by Gelongma Karma Migme Chödrön | 2001 | 941,039 words
This page describes “regressing or non-regressing bodhisattva” as written by Nagarjuna in his Maha-prajnaparamita-sastra (lit. “the treatise on the great virtue of wisdom”) in the 2nd century. This book, written in five volumes, represents an encyclopedia on Buddhism as well as a commentary on the Pancavimsatisahasrika Prajnaparamita.
There are two kinds of bodhisattvas, with regression (vaivartika) or without regression (avaivartika) as is the case for the arhats who are susceptible of falling back (parihāṇadharman) or not susceptible of falling back (aparihāṇadharman).
The non-regressing bodhisattvas are called the true bodhisattvas for they are it truly; the others, the bodhisattvas susceptible of falling back, are called bodhisattva [by extension]. In the same way, those who have found the fourfold Path (caturvidha mārga) are called the true assembly (saṃgha) for they are really it; the others, those who have not found the Path, are called assembly [by extension].
Question. – How do we know whether a bodhisattva is with regression or without regression?
Answer. – In the Prajñāpāramitā, in the chapter of the A pi po tche (Avaivartikaparivarta), the Buddha himself defined the characteristics (lakṣaṇa): regression has such and such characteristics, non-regression has other characteristics.
1. If the bodhisattva practices or meditates on one single dharma, he is called a non-regressing bodhisattva. What is this one single dharma?
It is the continual and resolute accumulation of good dharmas (kuśaladharmasamuccaya). It is said that by resolutely (ekacittena) accumulating good dharmas, the Buddhas have attained supreme perfect enlightenment (anuttarasamyaksaṃbodhi).
2. Furthermore, the bodhisattva who possesses one single dharma is without regression. What is this one single dharma? It is right effort (vīrya). Thus the Buddha asked Ānanda: “Ānanda, are you speaking about effort?” – “Yes, Bhagavat.” “Ānanda, are you praising effort?” – “Yes, Bhagavat.” – “Ānanda, one must practice, cultivate and remember effort until one leads men to the attainment of supreme and perfect enlightenment (anuttarasamyaksaṃbodhi).”(also see notes on The seven minds of awakening) And so forth.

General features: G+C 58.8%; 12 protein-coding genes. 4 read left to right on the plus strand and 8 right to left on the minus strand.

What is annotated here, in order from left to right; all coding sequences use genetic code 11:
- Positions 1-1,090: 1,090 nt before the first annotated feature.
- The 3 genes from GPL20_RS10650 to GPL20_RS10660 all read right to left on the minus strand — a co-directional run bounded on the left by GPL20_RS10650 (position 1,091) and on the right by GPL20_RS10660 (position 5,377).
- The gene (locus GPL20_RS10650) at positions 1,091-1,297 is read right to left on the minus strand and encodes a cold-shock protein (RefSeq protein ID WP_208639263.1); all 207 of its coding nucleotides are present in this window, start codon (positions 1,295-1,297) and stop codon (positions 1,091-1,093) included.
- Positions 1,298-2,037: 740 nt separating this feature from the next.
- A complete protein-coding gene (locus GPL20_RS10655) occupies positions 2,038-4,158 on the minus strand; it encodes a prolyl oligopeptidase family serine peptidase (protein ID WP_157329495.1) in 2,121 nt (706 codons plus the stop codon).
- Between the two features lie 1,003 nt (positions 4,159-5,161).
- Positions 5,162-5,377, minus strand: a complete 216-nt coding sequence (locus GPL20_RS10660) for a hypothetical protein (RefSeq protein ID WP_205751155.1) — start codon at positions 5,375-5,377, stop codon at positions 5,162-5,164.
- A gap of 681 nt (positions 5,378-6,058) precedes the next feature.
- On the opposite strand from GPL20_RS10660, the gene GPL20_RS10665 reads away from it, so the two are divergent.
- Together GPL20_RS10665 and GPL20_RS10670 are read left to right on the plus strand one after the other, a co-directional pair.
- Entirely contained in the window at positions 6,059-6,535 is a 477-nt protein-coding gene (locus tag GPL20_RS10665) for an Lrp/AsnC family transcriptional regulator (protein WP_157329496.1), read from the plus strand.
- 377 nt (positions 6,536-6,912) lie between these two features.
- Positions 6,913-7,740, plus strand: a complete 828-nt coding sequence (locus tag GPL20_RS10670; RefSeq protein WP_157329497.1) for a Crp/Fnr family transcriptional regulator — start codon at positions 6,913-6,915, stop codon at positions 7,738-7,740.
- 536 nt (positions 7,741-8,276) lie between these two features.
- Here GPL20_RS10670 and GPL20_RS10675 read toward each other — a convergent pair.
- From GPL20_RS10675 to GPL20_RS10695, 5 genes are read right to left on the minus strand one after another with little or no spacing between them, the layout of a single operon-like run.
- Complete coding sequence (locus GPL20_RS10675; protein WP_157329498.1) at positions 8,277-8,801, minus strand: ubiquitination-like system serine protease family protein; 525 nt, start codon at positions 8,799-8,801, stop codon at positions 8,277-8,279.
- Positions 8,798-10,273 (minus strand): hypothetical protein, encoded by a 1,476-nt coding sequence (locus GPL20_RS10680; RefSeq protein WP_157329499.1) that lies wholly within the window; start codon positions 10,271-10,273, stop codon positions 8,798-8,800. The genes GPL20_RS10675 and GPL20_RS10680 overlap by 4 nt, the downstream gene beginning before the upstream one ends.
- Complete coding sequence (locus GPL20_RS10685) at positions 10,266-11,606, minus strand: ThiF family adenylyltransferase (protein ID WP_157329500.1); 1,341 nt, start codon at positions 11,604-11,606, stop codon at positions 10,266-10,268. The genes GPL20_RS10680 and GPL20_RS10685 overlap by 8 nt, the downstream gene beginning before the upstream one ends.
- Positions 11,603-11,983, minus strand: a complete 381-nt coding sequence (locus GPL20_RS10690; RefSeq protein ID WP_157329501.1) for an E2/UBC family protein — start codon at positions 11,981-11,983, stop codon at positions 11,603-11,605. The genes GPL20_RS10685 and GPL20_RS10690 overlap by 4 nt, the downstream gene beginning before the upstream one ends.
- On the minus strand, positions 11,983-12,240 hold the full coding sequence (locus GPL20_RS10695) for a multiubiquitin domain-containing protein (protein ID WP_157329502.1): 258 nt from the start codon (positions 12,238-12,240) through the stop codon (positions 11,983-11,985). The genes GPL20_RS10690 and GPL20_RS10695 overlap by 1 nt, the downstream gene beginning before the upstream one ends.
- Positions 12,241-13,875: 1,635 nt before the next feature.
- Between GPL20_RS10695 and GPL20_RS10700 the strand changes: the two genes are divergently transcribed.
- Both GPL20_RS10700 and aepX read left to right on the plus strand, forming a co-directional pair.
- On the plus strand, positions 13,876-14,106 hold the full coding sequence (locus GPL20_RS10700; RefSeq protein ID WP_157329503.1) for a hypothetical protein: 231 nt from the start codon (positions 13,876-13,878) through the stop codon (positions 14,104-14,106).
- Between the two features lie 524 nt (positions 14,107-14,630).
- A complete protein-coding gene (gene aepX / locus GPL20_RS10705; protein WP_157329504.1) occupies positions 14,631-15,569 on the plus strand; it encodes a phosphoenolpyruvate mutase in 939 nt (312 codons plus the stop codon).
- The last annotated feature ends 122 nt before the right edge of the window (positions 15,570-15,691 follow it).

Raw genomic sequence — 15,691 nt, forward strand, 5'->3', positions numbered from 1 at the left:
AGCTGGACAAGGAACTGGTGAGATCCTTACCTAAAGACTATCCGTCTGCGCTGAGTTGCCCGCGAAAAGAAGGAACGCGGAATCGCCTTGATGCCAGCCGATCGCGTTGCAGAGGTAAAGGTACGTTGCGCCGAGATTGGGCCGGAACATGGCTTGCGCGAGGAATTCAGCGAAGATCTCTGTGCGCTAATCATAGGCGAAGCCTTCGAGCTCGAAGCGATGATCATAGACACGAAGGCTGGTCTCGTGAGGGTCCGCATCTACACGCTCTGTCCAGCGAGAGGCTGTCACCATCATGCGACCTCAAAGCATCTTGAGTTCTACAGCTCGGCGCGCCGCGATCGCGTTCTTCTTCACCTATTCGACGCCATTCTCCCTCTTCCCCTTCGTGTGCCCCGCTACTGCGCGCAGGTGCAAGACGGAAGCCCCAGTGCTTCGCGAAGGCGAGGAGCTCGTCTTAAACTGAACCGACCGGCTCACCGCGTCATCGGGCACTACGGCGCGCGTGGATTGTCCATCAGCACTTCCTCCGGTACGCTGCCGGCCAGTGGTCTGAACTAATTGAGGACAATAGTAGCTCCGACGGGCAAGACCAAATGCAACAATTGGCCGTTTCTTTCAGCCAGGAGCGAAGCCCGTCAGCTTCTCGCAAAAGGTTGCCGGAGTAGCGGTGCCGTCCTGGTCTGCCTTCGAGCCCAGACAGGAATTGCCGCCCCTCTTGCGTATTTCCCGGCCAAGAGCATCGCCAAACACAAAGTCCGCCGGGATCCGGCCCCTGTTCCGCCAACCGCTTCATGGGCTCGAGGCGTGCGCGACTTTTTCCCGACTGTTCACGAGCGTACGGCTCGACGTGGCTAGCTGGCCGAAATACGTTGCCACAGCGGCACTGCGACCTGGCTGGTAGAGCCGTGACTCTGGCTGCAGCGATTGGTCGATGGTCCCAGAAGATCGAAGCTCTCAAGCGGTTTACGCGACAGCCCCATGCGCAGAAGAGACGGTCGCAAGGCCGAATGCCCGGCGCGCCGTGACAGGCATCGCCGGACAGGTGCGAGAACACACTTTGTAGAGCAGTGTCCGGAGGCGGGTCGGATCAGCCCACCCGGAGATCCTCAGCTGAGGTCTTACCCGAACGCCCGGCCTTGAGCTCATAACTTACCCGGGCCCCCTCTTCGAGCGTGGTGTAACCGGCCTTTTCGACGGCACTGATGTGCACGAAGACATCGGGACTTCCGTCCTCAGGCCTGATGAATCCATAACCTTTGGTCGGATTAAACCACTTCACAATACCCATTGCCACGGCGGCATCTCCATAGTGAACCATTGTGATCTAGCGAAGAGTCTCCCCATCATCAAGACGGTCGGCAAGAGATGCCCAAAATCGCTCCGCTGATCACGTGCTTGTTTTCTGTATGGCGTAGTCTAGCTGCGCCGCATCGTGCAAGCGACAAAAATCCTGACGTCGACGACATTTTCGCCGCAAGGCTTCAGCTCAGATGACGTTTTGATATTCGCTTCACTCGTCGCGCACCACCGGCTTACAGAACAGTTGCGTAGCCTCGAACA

3. Furthermore, the bodhisattva who possesses two dharmas is without regression. What are these two dharmas? Knowing that all dharmas are empty (śūnya) and never abandoning beings. The person who does that is a non-regressing bodhisattva.
[86c] 4. Finally, the bodhisattva who possesses three dharmas is without regression: 1) Resolutely (ekacittena) he has made the vow (praṇidhāna) to become Buddha, and this resolution is unshakeable (acala) and infrangible (aheya) like diamond (vajra). 2) His compassion (karuṇacitta) for all beings penetrates his bones (asthi) and marrow (majjā). 3) He has attained the samādhi of wisdom (prajñāsamādhi) and sees all the Buddhas of the present (pratyutpanna). Thus he is called non-regressing bodhisattva.
Footnotes and references:
This subject will be taken up again later, k. 74, p. 579c.
See Kośa, VI, p. 253.
The Path is of four types: preparatory path (prayoga), uninterrupted path (ānantarya), path of deliverance (vimukti) and path of excellence (viśeṣa). See Kośa, VI, p. 277–278.
This is one of the chapters of the Pañcaviṃśati entitled Pou t’ouei tchouan p’in in Hiuan tsang’s translation, chap. 53 (T 220, k. 448, p. 260b–264a), A wei yue tche p’in in Mokṣala’s translation, chap. 56 (T 221, k. 12, p. 80a–87c), Pou t’ouei p’in in Kumārajīva’s translation, chap. 55 (T 223, k. 16, p. 339–341b). Very close, chap. 17 of the Aṣtasāhasrikā, entitled Avivartanīyakāraliṅganimittaparivarta, the original Sanskrit of which may be found in the edition of R. Mitra, p. 323–340.